Author and academic Stephen Chan has some firm opinions about politics in southern Africa over the last decade or so. And he maintains South Africans can't fully understand our own history until we start paying more attention to that of our neighbours – Zimbabwe in particular. By THERESA MALLINSON.
For anyone interested in southern African politics, Stephen Chan’s latest book, Old Treacheries, New Deceits, is required reading. Labelling it “required” doesn’t mean it’s boring: Chan peppers the book with personal anecdotes from time spent in the Commonwealth Secretariat back in the 1980s, and it’s clear that he’s privy to inside information regarding South Africa’s mediation in Zimbabwe.
The time Chan has spent living in various southern African countries over the years – not to mention his extensive research about others – means that he’s able to view the region from a bird’s-eye perspective, able to attempt to illuminate some of the complex connections that those of us living on the ground don’t always the time to explore.
Chan says his first trip to Africa was accidental. “I was working for the Commonwealth Secretariat in London, at the time of Lancaster House conference that agreed on independence for Zimbabwe. I was a very, very young junior official; I did the paper clips on the documents. After it was over I thought that was the end of it and took leave… I just thought, ‘thank god, Christmas holiday’. And I came back and there was a note on my table saying ‘don’t unpack, you’re leading the reconnaissance group to Rhodesia’, as it then was. So I anchored the Commonwealth observer process in the Matabele land provinces for the three months in the beginning of 1980 until independence came, and just hung around after that.”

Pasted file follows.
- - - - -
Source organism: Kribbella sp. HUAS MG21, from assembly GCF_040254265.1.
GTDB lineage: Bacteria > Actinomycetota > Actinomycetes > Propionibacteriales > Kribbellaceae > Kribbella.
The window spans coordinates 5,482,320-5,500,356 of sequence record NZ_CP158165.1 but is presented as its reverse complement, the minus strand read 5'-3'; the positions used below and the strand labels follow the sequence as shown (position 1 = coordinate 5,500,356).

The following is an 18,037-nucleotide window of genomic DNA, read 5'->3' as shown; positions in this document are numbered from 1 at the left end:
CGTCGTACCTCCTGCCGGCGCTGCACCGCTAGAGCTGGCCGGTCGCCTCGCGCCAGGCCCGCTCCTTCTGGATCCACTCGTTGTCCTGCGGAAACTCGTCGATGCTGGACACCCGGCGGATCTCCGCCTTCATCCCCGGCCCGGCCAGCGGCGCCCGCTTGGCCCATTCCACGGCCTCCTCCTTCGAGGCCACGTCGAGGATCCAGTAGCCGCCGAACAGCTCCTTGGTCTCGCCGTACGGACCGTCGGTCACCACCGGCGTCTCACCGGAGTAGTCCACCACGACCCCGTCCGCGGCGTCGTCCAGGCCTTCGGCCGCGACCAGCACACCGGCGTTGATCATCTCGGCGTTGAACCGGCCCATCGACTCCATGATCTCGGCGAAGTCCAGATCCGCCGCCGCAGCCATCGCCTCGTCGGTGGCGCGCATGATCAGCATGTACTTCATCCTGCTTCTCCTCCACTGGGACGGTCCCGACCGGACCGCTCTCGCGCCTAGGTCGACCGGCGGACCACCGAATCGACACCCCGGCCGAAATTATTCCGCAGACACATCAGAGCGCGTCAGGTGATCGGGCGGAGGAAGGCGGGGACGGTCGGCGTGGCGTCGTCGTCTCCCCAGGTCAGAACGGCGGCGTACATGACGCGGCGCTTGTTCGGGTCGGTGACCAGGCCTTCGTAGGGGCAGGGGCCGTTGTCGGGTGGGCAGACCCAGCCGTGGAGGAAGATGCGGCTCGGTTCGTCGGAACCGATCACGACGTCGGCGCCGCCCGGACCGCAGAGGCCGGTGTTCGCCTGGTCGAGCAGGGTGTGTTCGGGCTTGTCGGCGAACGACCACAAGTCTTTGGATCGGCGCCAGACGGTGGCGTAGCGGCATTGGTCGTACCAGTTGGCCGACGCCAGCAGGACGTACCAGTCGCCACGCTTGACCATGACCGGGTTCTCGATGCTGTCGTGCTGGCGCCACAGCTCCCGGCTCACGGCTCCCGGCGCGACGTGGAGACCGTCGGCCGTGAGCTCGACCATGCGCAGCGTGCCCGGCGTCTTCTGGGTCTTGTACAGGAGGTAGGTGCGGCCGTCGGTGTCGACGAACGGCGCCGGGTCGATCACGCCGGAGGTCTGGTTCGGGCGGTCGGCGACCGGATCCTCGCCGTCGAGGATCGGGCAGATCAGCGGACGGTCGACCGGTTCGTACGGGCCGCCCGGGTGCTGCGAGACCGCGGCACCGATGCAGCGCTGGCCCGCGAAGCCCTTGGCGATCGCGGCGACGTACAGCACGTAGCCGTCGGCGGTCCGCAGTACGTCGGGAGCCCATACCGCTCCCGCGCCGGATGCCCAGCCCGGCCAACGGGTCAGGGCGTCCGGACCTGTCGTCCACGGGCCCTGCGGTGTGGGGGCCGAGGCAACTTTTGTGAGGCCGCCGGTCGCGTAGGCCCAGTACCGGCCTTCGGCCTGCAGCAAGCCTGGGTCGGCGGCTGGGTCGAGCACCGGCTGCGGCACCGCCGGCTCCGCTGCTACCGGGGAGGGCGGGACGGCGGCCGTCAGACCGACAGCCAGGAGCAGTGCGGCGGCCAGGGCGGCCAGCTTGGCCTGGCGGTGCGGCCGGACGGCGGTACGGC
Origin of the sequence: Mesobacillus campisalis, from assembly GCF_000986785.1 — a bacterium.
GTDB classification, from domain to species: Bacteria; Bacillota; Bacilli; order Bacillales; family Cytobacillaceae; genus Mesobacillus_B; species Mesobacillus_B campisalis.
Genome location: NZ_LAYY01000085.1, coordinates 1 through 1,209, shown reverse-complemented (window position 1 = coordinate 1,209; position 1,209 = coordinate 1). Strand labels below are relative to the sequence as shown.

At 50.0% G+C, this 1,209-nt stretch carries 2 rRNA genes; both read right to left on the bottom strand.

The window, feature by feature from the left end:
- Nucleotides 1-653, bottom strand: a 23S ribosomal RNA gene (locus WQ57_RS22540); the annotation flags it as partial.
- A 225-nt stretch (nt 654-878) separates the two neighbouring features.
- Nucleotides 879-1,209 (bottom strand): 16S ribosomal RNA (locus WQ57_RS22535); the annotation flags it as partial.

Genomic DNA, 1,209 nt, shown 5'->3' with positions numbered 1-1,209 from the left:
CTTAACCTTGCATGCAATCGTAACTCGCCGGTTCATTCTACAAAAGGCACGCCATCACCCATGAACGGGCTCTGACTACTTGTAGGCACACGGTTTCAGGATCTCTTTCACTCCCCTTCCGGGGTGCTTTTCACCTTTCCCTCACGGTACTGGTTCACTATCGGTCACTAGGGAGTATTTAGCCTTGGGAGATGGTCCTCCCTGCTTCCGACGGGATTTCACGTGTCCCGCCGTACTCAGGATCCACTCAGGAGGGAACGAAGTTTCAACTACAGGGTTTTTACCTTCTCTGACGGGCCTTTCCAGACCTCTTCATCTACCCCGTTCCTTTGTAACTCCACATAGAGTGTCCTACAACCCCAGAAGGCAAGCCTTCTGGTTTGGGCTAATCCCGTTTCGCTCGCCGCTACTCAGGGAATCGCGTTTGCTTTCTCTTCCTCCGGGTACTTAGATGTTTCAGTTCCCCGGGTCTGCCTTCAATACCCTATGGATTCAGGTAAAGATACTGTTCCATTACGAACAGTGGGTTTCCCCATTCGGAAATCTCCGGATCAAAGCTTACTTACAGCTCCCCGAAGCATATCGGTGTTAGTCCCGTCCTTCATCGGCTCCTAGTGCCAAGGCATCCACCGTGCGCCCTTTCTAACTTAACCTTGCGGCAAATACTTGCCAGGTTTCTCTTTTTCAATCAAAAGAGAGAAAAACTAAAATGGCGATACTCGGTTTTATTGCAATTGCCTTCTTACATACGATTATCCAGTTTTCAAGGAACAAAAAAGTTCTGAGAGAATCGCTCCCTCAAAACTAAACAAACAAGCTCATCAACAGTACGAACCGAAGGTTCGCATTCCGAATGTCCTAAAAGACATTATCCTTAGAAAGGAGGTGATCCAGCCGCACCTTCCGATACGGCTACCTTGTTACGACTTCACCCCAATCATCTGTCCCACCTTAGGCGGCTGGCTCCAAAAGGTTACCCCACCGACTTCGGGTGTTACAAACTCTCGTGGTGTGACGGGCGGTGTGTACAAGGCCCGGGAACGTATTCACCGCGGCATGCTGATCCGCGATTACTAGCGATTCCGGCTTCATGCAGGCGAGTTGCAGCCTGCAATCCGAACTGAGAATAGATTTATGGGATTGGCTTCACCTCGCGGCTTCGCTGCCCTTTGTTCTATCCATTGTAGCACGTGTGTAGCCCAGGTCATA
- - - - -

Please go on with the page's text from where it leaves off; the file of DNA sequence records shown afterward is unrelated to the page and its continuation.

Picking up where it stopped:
It was after time spent in the early 1980s at the Commonwealth office in Uganda that Chan decided to make the switch from officialdom to academia. “Uganda… was one of the assignments as part of the Commonwealth job, and this was the tail-end of the clean-up after the fall of Idi Amin. All the big ministries had already been reconstructed… no one was interested in doing the ministry of social development and youth affairs. They gave me that… I went to quite a lot of the wild lands where the war was still going on (and) just saw the real destruction and destitution of it all and thought official international life wasn’t getting the full picture, so I decided to leave and become an academic so I could write about it fully – only to discover that the academic world didn’t give the full picture either. It’s been a constant struggle. But I have more freedom as an academic than I did as an international official, obviously.”
While Chan is a well-respected academic, and professor of international relations at the School of Oriental and African Studies, he feels it is important to also write for a lay audience. “I want to tell a story that people can read. It has to be a complex story, you can’t dumb down the content, even if you simplify the worlds. But I am rather sick of academics just talking to other academics, otherwise why do all of this? A lot of my field research has been pretty risky stuff, so why tear your hair out… unless you have something to say to ordinary people, and ordinary readers.”
Although Chan is based in London, he comes out to southern Africa every year. He visits other parts of the continent as well, but chiefly focuses on the south. “I just like this part of the world,” he says. “There are many problems here which are very interconnected, and one of the reasons for writing the book, for instance, (is that) people here in South Africa, although they’re very knowledgeable about the frustrations and difficulties of taking this place forward, seem to have no knowledge or even any deep interest in surrounding countries.